One thing became clear last Sunday – the Cincinnati Bengals Super Bowl chances took a major hit.
Of course, depending on who you ask, some think the Bengals still have a fighting chance to have some playoff success for the first time in more or less forever, while others think they have a little more than a prayer at this point in their season.
Obviously no one is expecting AJ McCarron to replace Andy Dalton’s production this year, but he will need to replace at least some of it in order for the Bengals to go very far in January.
However, Dalton’s injury does put the AFC in a bit of a unique situation in that going into week 15 of the NFL season, three of the AFC’s top four seeded teams (Bengals, Indianapolis Colts, and the Denver Broncos) are currently playing with backup quarterbacks. Additionally, the current sixth-seeded New York Jets have had the same quarterback (Ryan Fitzpatrick) start every game this season, but he only solidified the starting position following Geno Smith’s freak preseason injury.
Even if Andy Dalton and Peyton Manning had not gotten hurt this season, it is still likely that the Patriots would be the current favorites to win the AFC championship. At the same time, not even the Patriots are a sure thing in the playoffs every year, and even if the Bengals and Broncos start the playoffs with McCarron and Brock Osweiler taking snaps, may not be completely unheard of for one of those teams to sneak their way into the Super Bowl (especially given how closely the air pressure of game balls will be monitored should the AFC championship game again take place in Foxboro).
Going back the last twenty years, exactly how many teams have reached the Super Bowl with the same quarterback starting each game in the regular season?
Twenty six out of forty teams (65%) made it through the whole season with just a single quarterback starting all sixteen games. Of course, that excludes three teams in which they rested their starting quarterback in Week 17 with nothing to play for:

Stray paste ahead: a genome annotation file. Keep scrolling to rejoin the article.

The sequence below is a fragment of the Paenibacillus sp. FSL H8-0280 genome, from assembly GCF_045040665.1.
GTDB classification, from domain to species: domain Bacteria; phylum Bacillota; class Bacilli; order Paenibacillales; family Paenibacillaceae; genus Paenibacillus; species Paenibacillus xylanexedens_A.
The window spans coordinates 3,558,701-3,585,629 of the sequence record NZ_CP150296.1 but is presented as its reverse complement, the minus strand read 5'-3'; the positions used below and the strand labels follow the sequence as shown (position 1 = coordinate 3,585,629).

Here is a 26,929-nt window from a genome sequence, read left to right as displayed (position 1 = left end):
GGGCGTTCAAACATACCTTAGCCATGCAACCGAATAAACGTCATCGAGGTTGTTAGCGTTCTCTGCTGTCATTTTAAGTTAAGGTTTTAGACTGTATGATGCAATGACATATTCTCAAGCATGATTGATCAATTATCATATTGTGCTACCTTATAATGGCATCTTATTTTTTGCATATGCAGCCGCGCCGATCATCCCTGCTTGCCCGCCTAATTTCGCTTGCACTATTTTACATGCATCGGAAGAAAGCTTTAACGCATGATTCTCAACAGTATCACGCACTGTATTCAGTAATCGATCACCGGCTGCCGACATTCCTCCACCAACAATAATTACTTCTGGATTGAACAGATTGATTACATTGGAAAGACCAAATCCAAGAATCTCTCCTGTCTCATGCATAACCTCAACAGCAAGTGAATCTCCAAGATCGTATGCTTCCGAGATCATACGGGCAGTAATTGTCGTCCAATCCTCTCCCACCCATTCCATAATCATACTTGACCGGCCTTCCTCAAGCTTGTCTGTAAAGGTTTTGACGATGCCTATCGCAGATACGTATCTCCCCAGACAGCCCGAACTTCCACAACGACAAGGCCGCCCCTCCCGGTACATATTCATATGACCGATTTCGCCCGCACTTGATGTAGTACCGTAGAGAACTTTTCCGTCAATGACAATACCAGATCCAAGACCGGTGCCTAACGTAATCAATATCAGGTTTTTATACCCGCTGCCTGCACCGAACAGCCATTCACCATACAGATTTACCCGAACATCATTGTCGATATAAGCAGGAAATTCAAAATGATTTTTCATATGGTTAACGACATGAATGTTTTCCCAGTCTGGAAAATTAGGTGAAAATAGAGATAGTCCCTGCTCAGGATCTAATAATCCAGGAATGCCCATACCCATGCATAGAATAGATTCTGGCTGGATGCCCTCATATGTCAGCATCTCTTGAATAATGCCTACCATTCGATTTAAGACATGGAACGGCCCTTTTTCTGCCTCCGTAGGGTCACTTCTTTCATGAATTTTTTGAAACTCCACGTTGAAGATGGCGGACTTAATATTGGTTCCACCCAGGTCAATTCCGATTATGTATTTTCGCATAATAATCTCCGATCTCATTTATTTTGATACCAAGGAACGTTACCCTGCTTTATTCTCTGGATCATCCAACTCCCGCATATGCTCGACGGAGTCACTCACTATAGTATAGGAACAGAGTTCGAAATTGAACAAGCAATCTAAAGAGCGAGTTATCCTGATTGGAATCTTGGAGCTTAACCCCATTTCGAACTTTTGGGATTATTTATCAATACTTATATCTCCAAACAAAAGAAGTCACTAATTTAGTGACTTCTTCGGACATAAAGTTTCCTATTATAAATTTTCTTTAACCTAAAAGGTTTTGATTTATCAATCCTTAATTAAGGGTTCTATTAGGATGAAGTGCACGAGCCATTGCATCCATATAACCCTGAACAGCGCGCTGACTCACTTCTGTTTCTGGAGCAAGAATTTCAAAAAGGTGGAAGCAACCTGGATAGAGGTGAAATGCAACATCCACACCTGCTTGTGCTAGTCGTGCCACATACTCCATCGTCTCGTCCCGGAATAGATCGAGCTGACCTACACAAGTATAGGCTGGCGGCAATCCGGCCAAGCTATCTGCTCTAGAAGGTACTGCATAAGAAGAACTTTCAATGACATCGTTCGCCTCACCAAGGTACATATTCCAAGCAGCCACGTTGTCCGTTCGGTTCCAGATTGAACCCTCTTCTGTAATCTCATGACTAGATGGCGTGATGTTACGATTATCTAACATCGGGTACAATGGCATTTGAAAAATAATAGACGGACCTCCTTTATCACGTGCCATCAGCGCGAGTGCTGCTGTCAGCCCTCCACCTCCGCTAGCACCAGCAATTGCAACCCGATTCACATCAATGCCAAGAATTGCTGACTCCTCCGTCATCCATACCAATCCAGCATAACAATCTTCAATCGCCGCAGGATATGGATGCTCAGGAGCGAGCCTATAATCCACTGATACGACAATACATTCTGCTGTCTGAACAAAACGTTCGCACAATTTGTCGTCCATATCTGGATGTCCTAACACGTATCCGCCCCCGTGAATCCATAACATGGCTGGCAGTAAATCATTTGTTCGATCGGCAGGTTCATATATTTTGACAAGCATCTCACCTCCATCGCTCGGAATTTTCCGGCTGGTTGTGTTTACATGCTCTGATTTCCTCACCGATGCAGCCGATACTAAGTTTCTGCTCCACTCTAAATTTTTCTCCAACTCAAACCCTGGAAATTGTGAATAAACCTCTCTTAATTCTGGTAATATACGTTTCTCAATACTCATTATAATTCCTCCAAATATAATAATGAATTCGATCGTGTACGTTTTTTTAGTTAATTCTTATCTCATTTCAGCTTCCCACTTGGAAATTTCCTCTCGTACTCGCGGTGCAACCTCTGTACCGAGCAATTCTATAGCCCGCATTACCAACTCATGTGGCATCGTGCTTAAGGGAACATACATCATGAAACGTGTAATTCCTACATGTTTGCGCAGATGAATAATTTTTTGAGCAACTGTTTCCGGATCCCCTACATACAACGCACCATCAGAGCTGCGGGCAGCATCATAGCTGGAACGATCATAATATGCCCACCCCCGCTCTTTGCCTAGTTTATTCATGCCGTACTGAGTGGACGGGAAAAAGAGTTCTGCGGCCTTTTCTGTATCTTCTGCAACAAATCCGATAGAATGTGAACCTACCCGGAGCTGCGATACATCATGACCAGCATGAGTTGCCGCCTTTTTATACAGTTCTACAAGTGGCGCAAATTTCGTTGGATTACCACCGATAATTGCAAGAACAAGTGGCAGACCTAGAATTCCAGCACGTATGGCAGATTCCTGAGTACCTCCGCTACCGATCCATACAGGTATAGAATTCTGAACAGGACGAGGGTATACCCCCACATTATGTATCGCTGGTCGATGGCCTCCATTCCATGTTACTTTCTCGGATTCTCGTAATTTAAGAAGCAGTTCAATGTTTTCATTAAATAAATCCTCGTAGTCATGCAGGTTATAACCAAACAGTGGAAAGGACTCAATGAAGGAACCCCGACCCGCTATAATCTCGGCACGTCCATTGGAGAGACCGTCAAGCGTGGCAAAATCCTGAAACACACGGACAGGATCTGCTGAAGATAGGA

- 2010 Green Bay Packers (Matt Flynn starting for Aaron Rodgers)
- 2009 New Orleans Saints (Mark Brunell starting for Drew Brees)
- 2004 Philadelphia Eagles (Koy Detmer starting for Donovan McNabb)
So in reality, twenty nine of forty teams (73%) have made it to the Super Bowl with the same starting quarterback throughout the regular season. Looking back at all teams in the regular season from 1995 to 2014, just 261 out of 602 teams (43%) have made it through a season with every quarterback starting all 16 games.
Of course, the remaining eleven teams show that it’s possible to play in the final game after having gone through multiple quarterbacks. In fact, of those eleven teams, five went on to win the Super Bowl:
- 2005 Pittsburgh Steelers – Ben Roethlisberger twice made it to the Super Bowl after missing some games earlier in the season. He won this year but lost the Super Bowl to the Packers in the 2010 season after having missed 4 regular season games due to suspension.
- 2002 Tampa Bay Buccaneers – Brad Johnson helped lead the Buccaneers to the Super Bowl title, though the team was known more for its defense in helping bring the first Super Bowl title to Tampa Bay
- 2001 New England Patriots – the birth of the legend of Tom Brady. After replacing Drew Bledsoe in Week 2 following an injury, Brady would go on to do what Brady does.
- 2000 Baltimore Ravens – Trent Dilfer took over for the ineffective Tony Banks, and was asked to do little more than not screw up and instead let a dominating defense go to work.
- 1998 Denver Broncos – fortunately for Denver, John Elway only missed time in the early part of the year and was surrounded by offensive weapons who were able to help lead the team to their second straight Super Bowl title.
Going back to the Bengals, in theory they still stand a chance to win the Super Bowl, and perhaps even win. At the same time, according to some projections 25 teams still stand a chance to win the Super Bowl. In reality, the Bengals chances took a huge hit with Dalton’s injury, as the teams listed above who won either had a dominating defense or a quarterback who missed time early in the year. While the Patriots shouldn’t consider the rest of the regular season and AFC playoffs a cakewalk, their path to the Super Bowl this year appears to have fewer obstacles than most years.